A medieval castle with arched windows, turrets and a majestic entrance is under construction at the Towson branch of the Baltimore County Public Library.
The structure, located in the library's children's area, isn't intended to protect precious tomes, but to entice children and their parents to spend more time browsing for literary classics such as "Charlotte's Web" and "Curious George."
"We want to create a completely different world here," said library Manager Jennifer Haire, who expects the castle project to be finished by mid-June.
Librarians know that parents and children are busy and that the time they spend together can be short and sporadic, said Haire. She hopes the castle will make more families decide to spend their together time at the library rather than at a mall.
"Tests show how important it is for children under the age of 3 to be read to and to have sensory experiences," said Haire. "We want to make it easy for parents to choose the library as a place to come and give the children that gift and give them those language experiences."
The Towson project comes less than a year after librarians, teachers and their pupils celebrated the opening of a new child-centered wing at the Enoch Pratt Free Library. That project includes a performance theater with an ethereal dome and a reading garden with beanbag chairs and potted palms.
Towson's castle project, on which construction was started last week, will cost the library about $50,000 and will serve as a model for the county, said Haire. Eventually, other libraries could add castles, or at least castle motifs, depending on available space.
The Towson branch has raised $30,000 to fund the initial work, said Haire. A large chunk of that money - about $20,000 - was raised by the Foundation for the Baltimore County Public Library. Friends of the Towson Library donated $10,000.
Doug Chenoweth, an architect with Towson-based Rubeling and Associates Inc., designed the castle at no charge. Members of Bykota Senior Center in Towson made and donated a puppet theater.
The library needs another $15,000 to $20,000 to add the finishing touches, said Haire, who hopes that local businesses and residents might help make up the difference. Librarians want to purchase chairs and beanbags, and they plan to hire an artist to paint dragons along library walls.
The Camelot-in-miniature that Haire and her colleagues are creating - in designing the new children's library, they recalled favorite childhood fairy tales - will be filled with quiet nooks that they hope will encourage little ones to curl up and read.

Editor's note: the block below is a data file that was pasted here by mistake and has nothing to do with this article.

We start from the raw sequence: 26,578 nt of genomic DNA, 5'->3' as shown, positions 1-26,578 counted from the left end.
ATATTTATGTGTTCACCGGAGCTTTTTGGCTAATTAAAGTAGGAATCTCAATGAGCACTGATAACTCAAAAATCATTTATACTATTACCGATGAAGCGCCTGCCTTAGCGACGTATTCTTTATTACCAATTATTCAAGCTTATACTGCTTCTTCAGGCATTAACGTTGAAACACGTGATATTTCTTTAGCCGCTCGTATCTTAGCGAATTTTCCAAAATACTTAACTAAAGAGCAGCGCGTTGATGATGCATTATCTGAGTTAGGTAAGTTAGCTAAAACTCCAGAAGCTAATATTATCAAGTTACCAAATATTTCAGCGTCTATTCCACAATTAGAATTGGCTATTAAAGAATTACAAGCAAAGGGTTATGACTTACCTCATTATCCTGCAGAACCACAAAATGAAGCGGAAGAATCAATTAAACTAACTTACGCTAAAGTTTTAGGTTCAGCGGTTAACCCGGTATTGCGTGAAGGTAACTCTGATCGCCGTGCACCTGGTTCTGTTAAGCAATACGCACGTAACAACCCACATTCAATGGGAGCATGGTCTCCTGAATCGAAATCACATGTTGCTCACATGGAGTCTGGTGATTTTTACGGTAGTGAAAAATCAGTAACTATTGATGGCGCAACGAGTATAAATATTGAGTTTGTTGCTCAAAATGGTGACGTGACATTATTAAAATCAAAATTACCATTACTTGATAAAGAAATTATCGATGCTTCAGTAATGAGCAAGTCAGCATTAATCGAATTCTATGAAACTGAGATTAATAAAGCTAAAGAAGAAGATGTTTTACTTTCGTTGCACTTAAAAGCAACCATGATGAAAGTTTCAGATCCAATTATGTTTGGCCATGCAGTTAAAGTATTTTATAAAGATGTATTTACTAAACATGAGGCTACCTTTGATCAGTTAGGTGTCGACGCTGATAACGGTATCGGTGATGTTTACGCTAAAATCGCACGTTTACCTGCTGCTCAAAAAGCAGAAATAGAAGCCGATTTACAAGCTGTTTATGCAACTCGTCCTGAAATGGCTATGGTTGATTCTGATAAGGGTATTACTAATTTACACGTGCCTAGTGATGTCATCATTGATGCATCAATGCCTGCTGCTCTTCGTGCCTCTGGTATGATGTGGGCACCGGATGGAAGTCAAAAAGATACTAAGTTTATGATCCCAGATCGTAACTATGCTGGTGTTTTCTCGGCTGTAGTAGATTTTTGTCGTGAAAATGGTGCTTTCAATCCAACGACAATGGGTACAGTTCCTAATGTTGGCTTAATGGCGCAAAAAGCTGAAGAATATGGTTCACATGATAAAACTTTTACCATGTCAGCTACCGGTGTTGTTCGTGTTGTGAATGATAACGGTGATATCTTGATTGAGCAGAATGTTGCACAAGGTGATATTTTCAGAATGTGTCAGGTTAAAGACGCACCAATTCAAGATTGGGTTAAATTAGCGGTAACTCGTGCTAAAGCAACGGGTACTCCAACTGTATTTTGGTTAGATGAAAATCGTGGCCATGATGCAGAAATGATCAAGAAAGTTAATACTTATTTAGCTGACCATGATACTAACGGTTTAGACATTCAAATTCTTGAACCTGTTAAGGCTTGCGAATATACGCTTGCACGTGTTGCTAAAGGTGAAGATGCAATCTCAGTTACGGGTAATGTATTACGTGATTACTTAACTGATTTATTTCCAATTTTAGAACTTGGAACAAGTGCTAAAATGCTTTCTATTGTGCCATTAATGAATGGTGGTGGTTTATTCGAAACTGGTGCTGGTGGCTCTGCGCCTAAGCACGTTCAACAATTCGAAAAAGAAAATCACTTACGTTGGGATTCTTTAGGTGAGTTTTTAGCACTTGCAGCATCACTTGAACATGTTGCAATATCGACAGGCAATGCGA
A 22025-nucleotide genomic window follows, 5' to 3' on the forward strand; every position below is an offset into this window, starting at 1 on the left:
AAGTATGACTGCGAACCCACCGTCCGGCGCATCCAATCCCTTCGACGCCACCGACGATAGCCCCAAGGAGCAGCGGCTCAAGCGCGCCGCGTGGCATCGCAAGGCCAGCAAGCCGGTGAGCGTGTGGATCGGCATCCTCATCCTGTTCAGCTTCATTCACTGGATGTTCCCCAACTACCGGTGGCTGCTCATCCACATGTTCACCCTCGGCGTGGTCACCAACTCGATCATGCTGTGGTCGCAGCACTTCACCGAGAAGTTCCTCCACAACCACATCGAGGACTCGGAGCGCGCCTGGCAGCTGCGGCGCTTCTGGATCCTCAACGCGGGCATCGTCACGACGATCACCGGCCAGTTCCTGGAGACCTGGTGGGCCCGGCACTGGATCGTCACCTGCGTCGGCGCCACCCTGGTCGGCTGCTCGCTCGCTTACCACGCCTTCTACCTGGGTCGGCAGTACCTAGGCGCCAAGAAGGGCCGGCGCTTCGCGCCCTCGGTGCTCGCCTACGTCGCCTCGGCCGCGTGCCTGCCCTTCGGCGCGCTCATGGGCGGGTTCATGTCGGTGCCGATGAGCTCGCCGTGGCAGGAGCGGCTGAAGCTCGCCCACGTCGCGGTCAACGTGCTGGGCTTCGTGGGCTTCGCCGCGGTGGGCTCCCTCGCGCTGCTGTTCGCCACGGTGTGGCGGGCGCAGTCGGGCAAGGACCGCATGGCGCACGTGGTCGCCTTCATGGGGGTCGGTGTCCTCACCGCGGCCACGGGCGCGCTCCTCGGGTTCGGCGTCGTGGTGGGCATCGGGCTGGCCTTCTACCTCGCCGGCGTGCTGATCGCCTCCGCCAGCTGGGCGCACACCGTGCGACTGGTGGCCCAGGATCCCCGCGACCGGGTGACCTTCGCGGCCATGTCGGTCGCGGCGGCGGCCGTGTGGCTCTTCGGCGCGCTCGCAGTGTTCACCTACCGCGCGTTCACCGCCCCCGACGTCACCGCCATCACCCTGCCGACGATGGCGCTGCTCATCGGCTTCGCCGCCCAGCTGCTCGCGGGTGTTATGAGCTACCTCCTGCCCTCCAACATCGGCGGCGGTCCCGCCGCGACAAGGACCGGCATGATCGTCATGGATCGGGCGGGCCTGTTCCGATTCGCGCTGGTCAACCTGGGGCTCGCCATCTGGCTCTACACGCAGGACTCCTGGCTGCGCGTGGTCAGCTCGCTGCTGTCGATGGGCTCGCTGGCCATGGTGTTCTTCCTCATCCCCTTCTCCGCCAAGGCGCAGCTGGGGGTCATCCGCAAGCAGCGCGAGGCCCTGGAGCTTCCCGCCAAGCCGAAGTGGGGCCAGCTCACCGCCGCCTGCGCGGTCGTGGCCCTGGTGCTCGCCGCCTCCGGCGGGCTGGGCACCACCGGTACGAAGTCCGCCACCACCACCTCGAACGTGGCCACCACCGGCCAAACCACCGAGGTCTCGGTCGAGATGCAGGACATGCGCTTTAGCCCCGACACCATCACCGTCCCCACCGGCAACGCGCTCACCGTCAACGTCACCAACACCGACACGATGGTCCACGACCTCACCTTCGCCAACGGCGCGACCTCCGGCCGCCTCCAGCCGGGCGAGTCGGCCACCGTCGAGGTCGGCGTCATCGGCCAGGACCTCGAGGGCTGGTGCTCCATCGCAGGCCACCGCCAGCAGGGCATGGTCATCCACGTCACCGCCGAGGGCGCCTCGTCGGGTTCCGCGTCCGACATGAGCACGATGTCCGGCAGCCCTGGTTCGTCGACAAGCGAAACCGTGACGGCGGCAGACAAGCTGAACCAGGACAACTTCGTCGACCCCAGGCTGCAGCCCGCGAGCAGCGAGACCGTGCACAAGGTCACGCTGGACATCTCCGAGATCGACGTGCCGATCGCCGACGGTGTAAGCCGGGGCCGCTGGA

A baby and toddler area, located at one end of the children's section, will feature pint-sized castle walls so parents can peruse the bookshelves without worrying that their babies will wander off.
"It's a place that will recognize the developmental needs children have, such as room to play and cardboard books they don't have to put back on the right shelf," said Haire. "It will be a magical, special place."
The main castle walls, which will measure 13.5 feet tall and include three slightly taller turrets, will serve to separate the children's area from the rest of the library. Currently, children's books are shelved near adult romance novels. Bookcases filled with novels for young adults line one edge of the section. Librarians wanted to provide a separate spot for children.
Once children enter through the castle's front gate, they will be able to climb a set of stairs for a view from the parapet, peek out the castle's arched windows, cozy up next to a faux fireplace, or plunk down in the queen's throne. There will be puppet shows and maybe a suit of armor.
The dragons that will be painted on the walls of the children's library will play up the Arthurian theme. Recently, the walls were painted white to brighten the area. A librarian is making a quilt to hang from a wall, and another librarian has donated money to purchase puppets.
As they started planning for the castle about a year ago, the librarians knew they wanted it to be more than just a facade with painted stonework and cardboard turrets, said Lisa Woznicki, the branch's assistant library manager and castle project leader.
"All of us got really jazzed about the project and started thinking about things like enchanted forests," she said. "We want the kids to feel the same way. We want to get them here!"Copyright © 2015, Los Angeles Times